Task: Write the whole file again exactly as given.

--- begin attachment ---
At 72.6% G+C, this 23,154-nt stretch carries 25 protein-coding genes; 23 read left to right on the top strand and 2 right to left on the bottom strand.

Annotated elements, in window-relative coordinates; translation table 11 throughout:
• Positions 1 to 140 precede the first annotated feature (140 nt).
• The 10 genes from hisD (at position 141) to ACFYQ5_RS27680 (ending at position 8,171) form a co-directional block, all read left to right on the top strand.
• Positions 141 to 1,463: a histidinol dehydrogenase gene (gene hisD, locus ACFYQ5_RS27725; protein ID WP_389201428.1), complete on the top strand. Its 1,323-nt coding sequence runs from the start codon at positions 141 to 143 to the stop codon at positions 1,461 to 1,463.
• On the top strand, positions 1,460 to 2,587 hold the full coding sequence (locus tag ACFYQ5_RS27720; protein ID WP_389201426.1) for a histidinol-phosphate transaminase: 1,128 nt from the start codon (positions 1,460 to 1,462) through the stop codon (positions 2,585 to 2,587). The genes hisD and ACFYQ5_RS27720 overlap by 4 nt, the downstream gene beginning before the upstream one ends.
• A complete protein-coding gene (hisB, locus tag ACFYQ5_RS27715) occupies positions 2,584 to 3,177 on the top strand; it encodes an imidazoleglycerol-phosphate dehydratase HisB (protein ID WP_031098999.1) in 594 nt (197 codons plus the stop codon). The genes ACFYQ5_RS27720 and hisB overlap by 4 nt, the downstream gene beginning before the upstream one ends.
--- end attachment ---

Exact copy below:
At 72.6% G+C, this 23,154-nt stretch carries 25 protein-coding genes; 23 read left to right on the top strand and 2 right to left on the bottom strand.

Annotated elements, in window-relative coordinates; translation table 11 throughout:
• Positions 1 to 140 precede the first annotated feature (140 nt).
• The 10 genes from hisD (at position 141) to ACFYQ5_RS27680 (ending at position 8,171) form a co-directional block, all read left to right on the top strand.
• Positions 141 to 1,463: a histidinol dehydrogenase gene (gene hisD, locus ACFYQ5_RS27725; protein ID WP_389201428.1), complete on the top strand. Its 1,323-nt coding sequence runs from the start codon at positions 141 to 143 to the stop codon at positions 1,461 to 1,463.
• On the top strand, positions 1,460 to 2,587 hold the full coding sequence (locus tag ACFYQ5_RS27720; protein ID WP_389201426.1) for a histidinol-phosphate transaminase: 1,128 nt from the start codon (positions 1,460 to 1,462) through the stop codon (positions 2,585 to 2,587). The genes hisD and ACFYQ5_RS27720 overlap by 4 nt, the downstream gene beginning before the upstream one ends.
• A complete protein-coding gene (hisB, locus tag ACFYQ5_RS27715) occupies positions 2,584 to 3,177 on the top strand; it encodes an imidazoleglycerol-phosphate dehydratase HisB (protein ID WP_031098999.1) in 594 nt (197 codons plus the stop codon). The genes ACFYQ5_RS27720 and hisB overlap by 4 nt, the downstream gene beginning before the upstream one ends.